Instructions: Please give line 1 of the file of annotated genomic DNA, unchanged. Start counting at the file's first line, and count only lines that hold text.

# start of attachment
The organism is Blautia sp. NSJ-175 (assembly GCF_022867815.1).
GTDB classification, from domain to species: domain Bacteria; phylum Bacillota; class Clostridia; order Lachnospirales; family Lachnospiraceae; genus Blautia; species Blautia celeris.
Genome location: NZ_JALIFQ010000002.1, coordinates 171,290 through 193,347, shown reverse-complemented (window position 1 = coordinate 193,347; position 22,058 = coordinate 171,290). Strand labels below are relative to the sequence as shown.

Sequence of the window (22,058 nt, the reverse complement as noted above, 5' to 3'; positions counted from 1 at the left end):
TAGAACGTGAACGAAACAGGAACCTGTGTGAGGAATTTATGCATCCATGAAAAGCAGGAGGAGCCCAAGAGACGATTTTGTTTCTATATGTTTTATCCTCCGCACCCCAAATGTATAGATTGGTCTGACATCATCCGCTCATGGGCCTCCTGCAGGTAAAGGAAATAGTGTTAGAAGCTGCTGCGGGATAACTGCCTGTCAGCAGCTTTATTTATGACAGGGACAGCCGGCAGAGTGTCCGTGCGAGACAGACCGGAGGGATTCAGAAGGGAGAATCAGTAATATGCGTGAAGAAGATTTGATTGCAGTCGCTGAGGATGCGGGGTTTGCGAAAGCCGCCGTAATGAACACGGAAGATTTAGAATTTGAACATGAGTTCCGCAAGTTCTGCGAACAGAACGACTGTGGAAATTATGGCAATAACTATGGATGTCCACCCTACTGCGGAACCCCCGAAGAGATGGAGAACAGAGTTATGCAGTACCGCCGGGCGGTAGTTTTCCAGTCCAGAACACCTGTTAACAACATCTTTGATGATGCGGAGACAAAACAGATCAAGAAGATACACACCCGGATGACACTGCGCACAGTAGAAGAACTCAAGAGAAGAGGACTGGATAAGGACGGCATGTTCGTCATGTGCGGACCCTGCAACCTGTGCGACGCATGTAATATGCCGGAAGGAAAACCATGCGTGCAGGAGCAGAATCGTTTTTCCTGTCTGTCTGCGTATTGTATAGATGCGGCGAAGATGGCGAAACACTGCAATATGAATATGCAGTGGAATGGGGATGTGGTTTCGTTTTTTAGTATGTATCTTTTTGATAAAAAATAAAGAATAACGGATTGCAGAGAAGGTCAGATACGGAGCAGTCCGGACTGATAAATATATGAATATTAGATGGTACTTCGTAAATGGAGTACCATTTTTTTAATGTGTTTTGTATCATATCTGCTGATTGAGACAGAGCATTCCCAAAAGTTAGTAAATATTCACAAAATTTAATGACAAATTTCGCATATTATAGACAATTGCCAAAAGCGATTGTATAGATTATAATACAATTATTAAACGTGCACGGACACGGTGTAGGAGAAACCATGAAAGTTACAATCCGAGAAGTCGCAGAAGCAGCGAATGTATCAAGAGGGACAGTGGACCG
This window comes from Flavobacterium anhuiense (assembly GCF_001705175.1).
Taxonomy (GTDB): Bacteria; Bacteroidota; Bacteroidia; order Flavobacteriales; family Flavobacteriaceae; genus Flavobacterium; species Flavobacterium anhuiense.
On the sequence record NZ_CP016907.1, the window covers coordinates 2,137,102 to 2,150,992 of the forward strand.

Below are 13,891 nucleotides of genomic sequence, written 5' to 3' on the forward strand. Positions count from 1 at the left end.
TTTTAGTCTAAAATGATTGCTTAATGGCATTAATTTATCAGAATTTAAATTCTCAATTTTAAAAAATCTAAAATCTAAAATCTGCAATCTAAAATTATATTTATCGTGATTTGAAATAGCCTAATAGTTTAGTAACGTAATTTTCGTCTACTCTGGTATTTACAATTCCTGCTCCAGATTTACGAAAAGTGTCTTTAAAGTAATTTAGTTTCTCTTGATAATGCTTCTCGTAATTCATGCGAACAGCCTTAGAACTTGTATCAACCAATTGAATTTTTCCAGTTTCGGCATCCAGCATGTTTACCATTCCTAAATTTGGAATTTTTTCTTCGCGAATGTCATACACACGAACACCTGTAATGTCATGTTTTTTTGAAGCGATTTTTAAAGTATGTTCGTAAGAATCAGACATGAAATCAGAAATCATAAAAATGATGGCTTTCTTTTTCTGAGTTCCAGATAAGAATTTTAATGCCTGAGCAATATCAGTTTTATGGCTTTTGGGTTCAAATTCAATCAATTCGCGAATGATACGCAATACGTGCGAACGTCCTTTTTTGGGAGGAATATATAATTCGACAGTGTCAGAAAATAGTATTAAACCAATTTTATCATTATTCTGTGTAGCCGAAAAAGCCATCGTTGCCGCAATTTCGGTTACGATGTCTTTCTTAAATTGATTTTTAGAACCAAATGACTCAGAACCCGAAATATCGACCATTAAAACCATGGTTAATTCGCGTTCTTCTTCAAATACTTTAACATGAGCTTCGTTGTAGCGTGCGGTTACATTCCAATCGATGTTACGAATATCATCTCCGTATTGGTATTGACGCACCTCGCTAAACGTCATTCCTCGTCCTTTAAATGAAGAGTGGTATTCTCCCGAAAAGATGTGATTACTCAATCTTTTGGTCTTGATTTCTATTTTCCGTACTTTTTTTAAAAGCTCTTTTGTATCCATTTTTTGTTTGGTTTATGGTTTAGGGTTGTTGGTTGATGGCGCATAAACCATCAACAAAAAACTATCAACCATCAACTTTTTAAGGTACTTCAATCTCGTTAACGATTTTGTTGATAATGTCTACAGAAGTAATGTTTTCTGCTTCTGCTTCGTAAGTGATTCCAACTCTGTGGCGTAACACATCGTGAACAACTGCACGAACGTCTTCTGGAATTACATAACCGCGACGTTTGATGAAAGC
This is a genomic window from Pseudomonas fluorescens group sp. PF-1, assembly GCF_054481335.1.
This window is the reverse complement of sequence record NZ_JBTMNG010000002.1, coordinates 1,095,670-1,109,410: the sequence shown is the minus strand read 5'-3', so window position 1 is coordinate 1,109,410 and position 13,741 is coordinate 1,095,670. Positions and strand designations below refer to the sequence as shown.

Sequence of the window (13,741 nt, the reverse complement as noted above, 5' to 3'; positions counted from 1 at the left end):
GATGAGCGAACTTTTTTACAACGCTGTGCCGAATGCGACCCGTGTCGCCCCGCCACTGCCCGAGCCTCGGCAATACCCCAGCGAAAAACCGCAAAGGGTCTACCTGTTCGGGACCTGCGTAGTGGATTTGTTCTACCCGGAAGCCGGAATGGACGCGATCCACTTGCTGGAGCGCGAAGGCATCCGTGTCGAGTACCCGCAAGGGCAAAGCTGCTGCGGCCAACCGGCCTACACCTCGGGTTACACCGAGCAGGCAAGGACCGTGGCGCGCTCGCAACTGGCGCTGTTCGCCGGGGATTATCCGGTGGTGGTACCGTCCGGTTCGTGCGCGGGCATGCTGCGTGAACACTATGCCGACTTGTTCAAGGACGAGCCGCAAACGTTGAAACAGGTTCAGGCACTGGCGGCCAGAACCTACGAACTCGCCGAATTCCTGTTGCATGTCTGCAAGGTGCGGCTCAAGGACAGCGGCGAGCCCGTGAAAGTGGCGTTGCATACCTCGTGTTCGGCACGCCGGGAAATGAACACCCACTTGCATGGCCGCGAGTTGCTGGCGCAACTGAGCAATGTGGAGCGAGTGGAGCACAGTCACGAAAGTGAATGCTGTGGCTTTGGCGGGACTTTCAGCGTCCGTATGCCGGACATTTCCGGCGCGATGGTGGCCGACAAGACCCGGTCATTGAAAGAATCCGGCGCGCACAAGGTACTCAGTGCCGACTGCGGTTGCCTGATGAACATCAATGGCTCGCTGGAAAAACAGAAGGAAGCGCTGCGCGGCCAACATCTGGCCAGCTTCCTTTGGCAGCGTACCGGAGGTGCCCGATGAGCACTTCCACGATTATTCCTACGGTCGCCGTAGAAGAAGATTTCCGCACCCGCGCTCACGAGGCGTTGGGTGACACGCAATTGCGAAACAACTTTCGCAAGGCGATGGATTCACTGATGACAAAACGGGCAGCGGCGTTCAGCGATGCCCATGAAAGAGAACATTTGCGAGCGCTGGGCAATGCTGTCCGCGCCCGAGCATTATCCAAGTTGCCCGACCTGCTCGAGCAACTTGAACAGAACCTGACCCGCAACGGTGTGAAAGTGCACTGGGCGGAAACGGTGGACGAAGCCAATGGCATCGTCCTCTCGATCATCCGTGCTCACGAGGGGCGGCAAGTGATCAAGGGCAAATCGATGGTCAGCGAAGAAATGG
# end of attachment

The organism is Blautia sp. NSJ-175 (assembly GCF_022867815.1).